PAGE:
Children’s Books for Christmas


In the second of our children’s books special, author Anne Coates uncovers a selection of new titles for older readers…

For years I have been giving books on Christmas Eve  – a sensible way to encourage children to calm down before the big day. I’ve since learned that this is a tradition in Iceland (for adults as well as children) so maybe I have an Icelandic forbear? Either way, Draw With Rob At Christmas by Rob Biddulph (HarperCollins) is a great gift for the lead up to the festive season. The author became an internet sensation with “Draw With Rob” during the first lockdown and now we have the Christmas title with 64 pages of activities and instructions to help children – and adults – release their inner artist. Step by step guides show you how to draw Father Christmas, a reindeer, an elf portrait, a snowman plus there are pictures to colour, spot the difference challenges and word searches to keep everyone in the party mood. Perforated pages offer easy to remove thank you cards and Christmas cracker jokes, as well as suggestions for charades. An ideal gift to engender the festive spirit during a time when celebrating is very much restricted.

Escapism and adventure are prevalent in my fiction recommendations. All are absolutely engrossing and readers will be swept away from reality and into the realms of positive joy and make-believe.

Future Friend (HarperCollins) is bestselling author David Baddiel’s first foray into writing science fiction and it’s a brilliant entry into the genre with fabulous illustrations by Steven Lenton. In 3020, eleven-year-old Pip (her family name is @256X#YY.3_7 as nearly all communication outside the home happens via computers) only has a talking cat and parrot to hang out with, and she can’t leave her LivingSpace due to the extreme heat and floods outside. But when she explores a glowing ring in a lab, she finds herself in a warehouse, in 2019, where she meets boy-inventor Rahul – also lonely and bored. Together, they are no longer lonely but they have a whole load of new problems, including hiding talking animals from Rahul’s parents, and finding a way back to the future. Plus – just maybe – saving the world… The writing is perfectly pitched for both boys and girls in middle grades. The friendship between the two characters is engaging and uplifting – just what we all need at the moment.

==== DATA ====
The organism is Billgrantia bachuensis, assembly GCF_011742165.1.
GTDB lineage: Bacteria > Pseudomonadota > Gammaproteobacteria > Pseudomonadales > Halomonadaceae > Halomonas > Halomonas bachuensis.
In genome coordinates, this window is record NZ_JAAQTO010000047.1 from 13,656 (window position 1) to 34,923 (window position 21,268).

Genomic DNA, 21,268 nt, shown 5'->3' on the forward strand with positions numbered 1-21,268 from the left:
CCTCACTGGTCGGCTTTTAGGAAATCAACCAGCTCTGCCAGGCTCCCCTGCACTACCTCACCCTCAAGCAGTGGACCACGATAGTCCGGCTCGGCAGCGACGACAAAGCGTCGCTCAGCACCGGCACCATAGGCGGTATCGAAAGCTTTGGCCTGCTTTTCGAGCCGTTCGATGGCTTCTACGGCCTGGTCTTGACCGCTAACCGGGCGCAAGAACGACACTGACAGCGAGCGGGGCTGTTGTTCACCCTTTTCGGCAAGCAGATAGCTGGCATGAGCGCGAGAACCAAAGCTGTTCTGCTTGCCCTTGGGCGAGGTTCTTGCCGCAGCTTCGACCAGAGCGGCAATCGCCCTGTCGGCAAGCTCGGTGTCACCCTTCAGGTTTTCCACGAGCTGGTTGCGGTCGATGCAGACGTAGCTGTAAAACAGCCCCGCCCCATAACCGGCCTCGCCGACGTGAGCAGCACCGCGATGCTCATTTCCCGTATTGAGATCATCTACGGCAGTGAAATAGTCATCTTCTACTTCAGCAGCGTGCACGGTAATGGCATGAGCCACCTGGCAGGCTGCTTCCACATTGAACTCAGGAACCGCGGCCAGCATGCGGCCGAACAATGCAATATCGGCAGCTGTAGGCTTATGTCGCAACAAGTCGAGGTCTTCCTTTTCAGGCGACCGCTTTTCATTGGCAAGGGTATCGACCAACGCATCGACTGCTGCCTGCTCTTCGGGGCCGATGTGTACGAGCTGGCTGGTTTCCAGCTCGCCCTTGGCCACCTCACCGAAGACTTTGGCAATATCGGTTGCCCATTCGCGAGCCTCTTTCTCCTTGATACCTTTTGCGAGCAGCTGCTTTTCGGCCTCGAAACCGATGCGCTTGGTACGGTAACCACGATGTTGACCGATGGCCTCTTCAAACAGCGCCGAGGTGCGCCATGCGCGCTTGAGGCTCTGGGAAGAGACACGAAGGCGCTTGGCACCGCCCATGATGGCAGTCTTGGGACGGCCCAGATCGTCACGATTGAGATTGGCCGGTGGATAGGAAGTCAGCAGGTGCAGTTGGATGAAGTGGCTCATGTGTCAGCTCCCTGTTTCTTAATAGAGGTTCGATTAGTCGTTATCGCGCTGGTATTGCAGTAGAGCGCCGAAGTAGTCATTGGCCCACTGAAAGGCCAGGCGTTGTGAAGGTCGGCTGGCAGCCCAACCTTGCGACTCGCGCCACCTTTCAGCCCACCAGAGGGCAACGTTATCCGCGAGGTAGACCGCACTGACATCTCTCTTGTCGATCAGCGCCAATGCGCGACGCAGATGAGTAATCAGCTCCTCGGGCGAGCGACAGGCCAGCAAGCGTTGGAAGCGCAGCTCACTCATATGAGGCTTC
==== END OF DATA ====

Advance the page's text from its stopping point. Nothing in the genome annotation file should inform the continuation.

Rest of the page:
The Shadow Moth (HarperCollins) is the first book in the A Clock of Stars trilogy by Francesca Gibbons and illustrated Chris Riddell and middle grade readers are in for a treat. This is a fabulous fantasy involving sisters Imogen, Marie – and the moth. Imogen knows she should be nice to her little sister Marie and her mum’s boyfriend. And she certainly knows she shouldn’t follow a strange silver moth through a door in a tree. Followed by Marie, Imogen finds herself falling into a magical kingdom where the sisters are swept up in a thrilling race against time – helped by the spoiled prince of the kingdom, a dancing bear, a very grumpy hunter… and even the stars above them. A timeless fantasy that is beautifully written. The narrative pulls you in from the very first lines. Books offer a way to escape the current problems we are faced with and this one will make readers laugh as well as gasp at the thrilling race against time.

A wonderful adventure story for teens and young adults, Mermaid’s Eclipse by N E Carlisle (Outskirts Press) explores a family curse, mermaids and the lore of the sea. So many themes to intrigue and capture the reader’s imagination! Narrated by Muriel who has an uncanny connection with her twin brother Morgan, the book explores grief and family relationships in the aftermath of their aunt’s death in mysterious circumstances in a boating accident, their mother’s deteriorating health and their father’s reactions. When they discover there is more to their aunt’s death, they set out to uncover the truth about their family. What they learn overturns everything they believe to be reality – it is just an illusion, and they must rely on each other and their faith to keep their family together. Beautifully written and totally engaging. The tone is just right, the twists will keep any young adult interested in mythical creatures and the lore of the sea totally hooked.

From the opening paragraphs of That Time I Got Kidnapped by Tom Mitchell (HarperCollins) the reader knows s/he is in for a treat. Written in the first person the narrative is a fast moving, witty adventure for readers aged 11+. Fourteen-year-old Jacob dream job featuring in the next Marvel movie, to be shot in Hollywood, starts turning into a nightmare when he misses his connecting flight in Chicago. Attempting to complete the journey by Greyhound bus, he meets Jennifer, an American teenager on the run with a mysterious package she’s guarding with her life – and an enigmatic figure known only as ‘the Cowboy’ who is in pursuit… Jacob soon finds himself on the road-trip of a lifetime as Jennifer’s unwitting partner in crime. Will he make it to LA in time – and in one piece? A funny, filmic, page-turning adventure about self-discovery and friendship.


Cover image: detail from A Clock of Stars